Iain Duncan Smith complains that "the government appears to have forgotten about the most vulnerable...750,000 more people have incomes below 40% of median income than a decade ago."
But is the failure here really New Labour's? Or could it be that democracy itself is an obstacle to social justice? There are two senses in which this is the case:
1. The very worst off are, by definition, a small minority. There are therefore few votes to be won from helping them.
2. Justice requires that we be disinterested - that we put ourselves behind a veil of ignorance and adopt the position of an impartial spectator. But politicians never ask us to do this. They only appeal to self-interest.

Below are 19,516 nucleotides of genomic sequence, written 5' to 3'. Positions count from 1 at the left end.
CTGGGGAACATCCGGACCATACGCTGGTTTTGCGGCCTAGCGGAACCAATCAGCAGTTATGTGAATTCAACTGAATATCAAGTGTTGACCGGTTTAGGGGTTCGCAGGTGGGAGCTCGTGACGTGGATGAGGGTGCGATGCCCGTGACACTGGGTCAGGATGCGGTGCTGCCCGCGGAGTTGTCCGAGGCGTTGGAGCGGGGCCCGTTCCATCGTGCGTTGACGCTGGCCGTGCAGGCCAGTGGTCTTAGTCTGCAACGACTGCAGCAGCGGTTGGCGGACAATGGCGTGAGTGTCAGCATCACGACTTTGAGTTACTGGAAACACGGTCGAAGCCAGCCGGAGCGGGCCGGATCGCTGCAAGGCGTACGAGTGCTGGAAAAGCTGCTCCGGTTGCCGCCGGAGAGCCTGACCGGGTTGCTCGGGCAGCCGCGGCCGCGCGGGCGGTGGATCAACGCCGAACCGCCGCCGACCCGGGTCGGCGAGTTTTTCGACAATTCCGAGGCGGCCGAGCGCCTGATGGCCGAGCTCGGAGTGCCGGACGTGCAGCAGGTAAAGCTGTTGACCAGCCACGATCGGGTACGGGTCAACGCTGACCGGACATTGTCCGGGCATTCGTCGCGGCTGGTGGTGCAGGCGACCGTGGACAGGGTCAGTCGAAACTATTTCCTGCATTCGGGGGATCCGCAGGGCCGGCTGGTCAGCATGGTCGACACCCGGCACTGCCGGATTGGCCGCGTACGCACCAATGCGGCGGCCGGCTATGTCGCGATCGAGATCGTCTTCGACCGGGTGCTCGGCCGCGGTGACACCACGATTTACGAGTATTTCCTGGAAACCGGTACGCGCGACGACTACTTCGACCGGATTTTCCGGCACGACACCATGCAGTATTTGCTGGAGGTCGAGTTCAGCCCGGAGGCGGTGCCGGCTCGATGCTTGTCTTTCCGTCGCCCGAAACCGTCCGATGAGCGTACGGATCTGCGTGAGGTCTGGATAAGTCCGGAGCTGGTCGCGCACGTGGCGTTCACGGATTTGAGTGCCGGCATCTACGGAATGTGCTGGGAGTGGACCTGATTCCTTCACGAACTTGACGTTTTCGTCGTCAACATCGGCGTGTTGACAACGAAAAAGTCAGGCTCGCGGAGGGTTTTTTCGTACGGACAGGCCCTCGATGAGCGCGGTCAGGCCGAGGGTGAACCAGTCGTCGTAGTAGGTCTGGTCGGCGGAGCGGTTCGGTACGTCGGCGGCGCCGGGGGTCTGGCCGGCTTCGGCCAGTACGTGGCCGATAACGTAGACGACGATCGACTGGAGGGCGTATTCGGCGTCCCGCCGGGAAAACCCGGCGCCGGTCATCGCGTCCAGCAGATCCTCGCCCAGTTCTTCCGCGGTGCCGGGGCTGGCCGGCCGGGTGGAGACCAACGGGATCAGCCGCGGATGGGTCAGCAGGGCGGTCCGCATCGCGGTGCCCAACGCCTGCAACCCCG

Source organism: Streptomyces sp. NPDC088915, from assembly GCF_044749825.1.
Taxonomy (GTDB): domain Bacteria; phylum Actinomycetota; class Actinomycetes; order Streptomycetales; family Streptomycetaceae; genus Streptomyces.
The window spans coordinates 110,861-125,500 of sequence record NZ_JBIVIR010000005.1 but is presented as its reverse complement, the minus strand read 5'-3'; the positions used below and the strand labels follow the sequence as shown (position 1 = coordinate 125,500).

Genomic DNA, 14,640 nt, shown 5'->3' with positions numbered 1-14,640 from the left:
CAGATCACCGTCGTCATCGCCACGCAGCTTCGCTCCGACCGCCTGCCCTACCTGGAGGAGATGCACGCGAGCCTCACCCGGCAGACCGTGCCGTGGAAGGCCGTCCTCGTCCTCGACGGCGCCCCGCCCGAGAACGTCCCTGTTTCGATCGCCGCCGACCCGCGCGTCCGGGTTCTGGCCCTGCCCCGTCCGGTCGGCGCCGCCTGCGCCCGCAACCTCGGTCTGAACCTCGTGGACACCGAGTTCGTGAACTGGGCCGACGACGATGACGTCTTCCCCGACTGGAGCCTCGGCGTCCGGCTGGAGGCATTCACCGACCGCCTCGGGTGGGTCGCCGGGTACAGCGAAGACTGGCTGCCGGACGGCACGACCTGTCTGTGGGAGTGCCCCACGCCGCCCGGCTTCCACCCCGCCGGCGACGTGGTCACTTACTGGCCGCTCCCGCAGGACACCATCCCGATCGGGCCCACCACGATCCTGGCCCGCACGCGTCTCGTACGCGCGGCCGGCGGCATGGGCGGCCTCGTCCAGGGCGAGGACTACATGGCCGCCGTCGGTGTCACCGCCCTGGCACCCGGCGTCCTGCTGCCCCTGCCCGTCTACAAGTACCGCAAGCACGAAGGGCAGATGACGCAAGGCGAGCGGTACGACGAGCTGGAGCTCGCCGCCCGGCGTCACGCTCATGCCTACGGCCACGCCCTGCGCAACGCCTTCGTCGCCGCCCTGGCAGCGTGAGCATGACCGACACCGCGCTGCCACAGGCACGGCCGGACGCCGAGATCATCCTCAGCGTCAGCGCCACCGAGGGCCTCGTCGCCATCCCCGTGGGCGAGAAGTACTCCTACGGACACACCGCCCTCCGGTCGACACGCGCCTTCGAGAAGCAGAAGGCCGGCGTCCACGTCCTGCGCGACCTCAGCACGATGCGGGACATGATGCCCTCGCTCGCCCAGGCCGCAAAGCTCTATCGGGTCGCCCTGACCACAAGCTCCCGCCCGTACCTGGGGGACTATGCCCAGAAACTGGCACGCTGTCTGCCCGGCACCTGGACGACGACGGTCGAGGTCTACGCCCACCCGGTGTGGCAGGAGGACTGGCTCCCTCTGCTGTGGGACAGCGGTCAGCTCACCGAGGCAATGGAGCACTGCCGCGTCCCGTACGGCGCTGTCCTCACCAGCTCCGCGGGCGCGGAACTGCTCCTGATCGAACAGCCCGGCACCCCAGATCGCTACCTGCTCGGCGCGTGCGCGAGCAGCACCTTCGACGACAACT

Perhaps, then, democracy itself is incompatible with justice, in the sense of helping the most vulnerable.
And it's not just this leftist conception of justice that democracy prevents us realizing. Maybe democracy is also incompatible with entitlement theories of justice; the perceived self-interest of the median voter often requires that the rich be taxed heavily.
John Rawls recognized one solution to this problem. His principles of justice, he said, should apply not to every political decision but to the "basic structure of society."
He was deliberately vague about what this exactly is. But one construal is that the principles be embedded within the constitution, so they are not vulnerable to passing political winds.
This raises several questions. One is: is this another sense in which justice (however defined) and limited government are partners, not enemies? Another is: doesn't this suggest the case for a written consitution is more powerful than generally thought, as only this can protect the worst-off?